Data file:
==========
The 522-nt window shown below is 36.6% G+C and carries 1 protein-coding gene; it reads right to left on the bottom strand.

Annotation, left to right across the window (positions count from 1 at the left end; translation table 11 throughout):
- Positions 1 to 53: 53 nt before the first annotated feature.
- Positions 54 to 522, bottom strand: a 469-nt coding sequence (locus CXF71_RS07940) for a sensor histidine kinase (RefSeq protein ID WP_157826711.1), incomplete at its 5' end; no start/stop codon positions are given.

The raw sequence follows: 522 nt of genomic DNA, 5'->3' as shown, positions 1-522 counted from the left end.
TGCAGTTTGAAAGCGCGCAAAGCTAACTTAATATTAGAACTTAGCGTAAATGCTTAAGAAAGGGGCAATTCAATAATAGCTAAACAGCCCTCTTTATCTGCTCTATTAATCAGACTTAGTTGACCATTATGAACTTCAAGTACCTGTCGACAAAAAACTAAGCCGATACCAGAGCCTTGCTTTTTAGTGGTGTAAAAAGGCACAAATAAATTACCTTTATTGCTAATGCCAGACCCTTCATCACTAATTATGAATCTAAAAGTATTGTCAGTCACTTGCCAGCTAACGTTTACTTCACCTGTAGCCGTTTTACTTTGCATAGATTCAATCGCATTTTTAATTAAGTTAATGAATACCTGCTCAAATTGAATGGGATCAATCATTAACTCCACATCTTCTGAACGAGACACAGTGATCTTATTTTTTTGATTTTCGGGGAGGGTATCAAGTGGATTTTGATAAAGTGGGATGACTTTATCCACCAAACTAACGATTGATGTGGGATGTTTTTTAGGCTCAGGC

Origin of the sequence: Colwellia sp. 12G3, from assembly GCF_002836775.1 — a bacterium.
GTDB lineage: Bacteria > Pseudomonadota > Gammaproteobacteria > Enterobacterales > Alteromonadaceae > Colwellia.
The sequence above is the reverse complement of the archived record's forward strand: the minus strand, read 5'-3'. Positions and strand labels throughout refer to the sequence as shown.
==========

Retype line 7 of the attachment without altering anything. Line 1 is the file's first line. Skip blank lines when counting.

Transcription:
Origin of the sequence: Colwellia sp. 12G3, from assembly GCF_002836775.1 — a bacterium.